Nikita had nothing to do, and
as usual in such circumstances
he drowsed, making up for much
sleepless time. Suddenly the
horse stopped and Nikita nearly
fell forward onto his nose.
'You know we're off the track
again!' said Vasili Andreevich.
'Why, there are no way-marks
to be seen. We must have got
off the road again.'
'Well, if we've lost the road
we must find it,' said Nikita
curtly, and getting out and stepping
lightly on his pigeon-toed feet
he started once more going about
on the snow.
He walked about for a long time,
now disappearing and now reappearing,
and finally he came back.
'There is no road here. There
may be farther on,' he said,
getting into the sledge.
It was already growing dark.
The snow-storm had not increased
but had also not subsided.
'If we could only hear those
peasants!' said Vasili Andreevich.
'Well they haven't caught us
up. We must have gone far astray.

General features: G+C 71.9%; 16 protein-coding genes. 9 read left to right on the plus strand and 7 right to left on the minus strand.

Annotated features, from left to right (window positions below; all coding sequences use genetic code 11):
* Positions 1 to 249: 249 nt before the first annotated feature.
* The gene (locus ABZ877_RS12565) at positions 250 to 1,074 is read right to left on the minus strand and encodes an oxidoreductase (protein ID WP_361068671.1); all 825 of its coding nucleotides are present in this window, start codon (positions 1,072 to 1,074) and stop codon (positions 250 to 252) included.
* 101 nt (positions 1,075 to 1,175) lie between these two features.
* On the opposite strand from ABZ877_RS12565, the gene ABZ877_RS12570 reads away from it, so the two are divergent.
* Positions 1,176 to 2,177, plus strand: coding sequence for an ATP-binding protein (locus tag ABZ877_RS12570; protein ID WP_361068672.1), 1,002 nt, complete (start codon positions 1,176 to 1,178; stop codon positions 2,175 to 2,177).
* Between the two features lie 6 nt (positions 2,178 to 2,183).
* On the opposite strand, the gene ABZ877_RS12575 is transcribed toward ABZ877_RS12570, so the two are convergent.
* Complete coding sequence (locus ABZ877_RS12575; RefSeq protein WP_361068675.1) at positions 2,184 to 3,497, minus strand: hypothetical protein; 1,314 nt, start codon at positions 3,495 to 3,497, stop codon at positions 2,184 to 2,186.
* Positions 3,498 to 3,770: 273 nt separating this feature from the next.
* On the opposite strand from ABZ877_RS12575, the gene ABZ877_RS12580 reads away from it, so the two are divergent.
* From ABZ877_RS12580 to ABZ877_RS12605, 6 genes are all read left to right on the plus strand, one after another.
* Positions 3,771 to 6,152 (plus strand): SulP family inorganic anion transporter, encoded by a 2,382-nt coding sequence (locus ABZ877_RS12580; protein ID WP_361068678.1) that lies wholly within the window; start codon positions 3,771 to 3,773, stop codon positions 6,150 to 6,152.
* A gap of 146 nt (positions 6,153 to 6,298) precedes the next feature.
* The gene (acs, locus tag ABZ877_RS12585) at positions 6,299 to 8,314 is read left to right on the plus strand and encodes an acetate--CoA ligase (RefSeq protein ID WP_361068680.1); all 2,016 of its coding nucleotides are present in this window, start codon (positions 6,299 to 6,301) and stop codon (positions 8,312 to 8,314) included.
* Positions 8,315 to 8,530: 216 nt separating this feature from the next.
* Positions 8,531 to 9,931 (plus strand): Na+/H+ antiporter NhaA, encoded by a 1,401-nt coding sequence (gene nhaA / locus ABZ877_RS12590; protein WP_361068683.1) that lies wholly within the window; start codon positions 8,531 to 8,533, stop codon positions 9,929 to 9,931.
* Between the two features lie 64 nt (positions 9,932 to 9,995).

Or maybe they have lost their
'Where are we to go then?' asked
'Why, we must let the horse
take its own way,' said Nikita.
'He will take us right. Let me
have the reins.'
Vasili Andreevich gave him the
reins, the more willingly because
his hands were beginning to feel
frozen in his thick gloves.
Nikita took the reins, but only
held them, trying not to shake
them and rejoicing at his favourite's
sagacity. And indeed the clever
horse, turning first one ear
and then the other now to one
side and then to the other, began
to wheel round.
'The one thing he can't do is
to talk,' Nikita kept saying.
'See what he is doing! Go on,